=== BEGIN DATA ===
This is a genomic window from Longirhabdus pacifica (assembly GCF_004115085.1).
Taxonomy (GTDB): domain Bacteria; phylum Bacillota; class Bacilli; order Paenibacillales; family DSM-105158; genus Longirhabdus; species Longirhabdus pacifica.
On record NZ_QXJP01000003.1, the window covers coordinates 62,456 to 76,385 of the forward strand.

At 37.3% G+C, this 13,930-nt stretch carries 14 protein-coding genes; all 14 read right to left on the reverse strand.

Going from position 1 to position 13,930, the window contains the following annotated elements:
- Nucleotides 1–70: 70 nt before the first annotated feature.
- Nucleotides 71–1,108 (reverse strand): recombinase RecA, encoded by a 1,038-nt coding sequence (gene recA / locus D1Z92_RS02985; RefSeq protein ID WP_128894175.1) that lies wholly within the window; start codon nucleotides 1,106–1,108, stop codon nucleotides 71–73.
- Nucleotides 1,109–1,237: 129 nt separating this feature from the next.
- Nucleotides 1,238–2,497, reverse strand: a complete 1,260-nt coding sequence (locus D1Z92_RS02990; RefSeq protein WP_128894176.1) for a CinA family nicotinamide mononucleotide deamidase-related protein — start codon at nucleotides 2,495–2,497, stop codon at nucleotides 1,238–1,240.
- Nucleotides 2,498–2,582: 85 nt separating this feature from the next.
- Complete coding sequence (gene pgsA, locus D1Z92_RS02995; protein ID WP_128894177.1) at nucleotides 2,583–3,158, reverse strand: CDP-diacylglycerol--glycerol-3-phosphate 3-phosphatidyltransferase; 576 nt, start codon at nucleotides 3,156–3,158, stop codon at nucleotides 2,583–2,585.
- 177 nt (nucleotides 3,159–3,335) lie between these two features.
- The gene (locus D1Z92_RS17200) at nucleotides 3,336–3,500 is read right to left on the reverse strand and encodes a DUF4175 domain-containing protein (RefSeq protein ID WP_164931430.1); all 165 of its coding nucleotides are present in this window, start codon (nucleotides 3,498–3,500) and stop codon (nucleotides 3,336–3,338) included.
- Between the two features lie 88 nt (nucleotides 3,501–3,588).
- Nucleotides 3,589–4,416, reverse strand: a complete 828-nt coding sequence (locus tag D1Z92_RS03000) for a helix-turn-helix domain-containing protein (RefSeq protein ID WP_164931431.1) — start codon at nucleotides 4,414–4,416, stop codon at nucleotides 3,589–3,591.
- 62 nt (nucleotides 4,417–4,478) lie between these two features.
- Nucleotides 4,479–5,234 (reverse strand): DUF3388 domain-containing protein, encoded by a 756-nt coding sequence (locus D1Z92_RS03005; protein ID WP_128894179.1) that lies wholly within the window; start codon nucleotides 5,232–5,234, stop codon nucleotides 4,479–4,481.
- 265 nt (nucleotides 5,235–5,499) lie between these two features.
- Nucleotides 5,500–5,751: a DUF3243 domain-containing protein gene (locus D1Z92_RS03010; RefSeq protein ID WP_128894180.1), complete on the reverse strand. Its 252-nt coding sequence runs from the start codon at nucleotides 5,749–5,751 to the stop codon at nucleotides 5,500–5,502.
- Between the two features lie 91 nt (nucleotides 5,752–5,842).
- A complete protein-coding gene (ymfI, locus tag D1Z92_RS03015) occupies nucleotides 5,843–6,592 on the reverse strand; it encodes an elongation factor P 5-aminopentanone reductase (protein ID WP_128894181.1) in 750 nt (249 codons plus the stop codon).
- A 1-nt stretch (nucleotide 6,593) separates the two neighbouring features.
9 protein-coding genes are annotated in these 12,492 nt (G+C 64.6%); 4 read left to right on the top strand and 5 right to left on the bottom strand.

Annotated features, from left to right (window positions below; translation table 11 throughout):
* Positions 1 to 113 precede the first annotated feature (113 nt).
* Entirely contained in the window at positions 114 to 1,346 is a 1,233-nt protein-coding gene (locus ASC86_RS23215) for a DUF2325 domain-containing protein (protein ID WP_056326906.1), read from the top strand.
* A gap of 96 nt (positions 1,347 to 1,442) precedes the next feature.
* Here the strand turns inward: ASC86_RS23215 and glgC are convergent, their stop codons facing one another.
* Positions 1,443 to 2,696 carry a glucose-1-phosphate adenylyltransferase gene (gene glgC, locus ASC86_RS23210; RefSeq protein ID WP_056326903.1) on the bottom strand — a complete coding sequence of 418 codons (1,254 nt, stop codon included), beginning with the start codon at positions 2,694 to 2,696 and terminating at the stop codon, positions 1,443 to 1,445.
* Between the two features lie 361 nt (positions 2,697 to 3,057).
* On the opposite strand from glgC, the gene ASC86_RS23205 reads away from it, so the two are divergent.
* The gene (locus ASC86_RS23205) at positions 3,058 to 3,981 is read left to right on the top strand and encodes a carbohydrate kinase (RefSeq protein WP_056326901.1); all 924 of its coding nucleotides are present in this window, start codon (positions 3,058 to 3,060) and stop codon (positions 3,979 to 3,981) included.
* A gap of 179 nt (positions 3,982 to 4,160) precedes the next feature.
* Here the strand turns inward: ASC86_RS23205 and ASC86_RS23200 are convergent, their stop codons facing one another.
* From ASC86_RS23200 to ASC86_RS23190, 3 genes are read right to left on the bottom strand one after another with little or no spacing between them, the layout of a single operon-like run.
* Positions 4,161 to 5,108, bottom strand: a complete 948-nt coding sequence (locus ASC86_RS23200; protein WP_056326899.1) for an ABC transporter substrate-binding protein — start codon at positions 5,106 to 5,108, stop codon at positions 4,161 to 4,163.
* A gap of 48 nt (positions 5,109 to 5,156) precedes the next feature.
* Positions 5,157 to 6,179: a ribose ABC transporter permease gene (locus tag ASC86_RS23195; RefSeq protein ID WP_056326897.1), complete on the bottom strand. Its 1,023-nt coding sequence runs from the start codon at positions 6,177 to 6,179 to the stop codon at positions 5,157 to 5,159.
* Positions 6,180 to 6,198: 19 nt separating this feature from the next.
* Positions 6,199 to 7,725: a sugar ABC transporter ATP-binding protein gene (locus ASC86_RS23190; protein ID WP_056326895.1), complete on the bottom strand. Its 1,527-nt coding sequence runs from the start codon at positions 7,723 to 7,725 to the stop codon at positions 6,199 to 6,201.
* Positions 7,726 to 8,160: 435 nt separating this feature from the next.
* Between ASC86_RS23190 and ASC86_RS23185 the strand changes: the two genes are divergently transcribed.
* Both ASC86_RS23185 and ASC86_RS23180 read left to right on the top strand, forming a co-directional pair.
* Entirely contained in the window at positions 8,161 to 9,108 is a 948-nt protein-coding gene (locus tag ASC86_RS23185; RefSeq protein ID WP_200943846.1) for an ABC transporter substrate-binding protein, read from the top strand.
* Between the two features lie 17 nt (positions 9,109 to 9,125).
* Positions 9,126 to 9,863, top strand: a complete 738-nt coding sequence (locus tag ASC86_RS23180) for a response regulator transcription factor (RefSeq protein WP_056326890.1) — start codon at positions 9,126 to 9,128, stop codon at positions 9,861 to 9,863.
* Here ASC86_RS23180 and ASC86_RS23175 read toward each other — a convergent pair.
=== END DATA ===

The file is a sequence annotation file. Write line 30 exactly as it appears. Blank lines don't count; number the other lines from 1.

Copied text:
* Between the two features lie 361 nt (positions 2,697 to 3,057).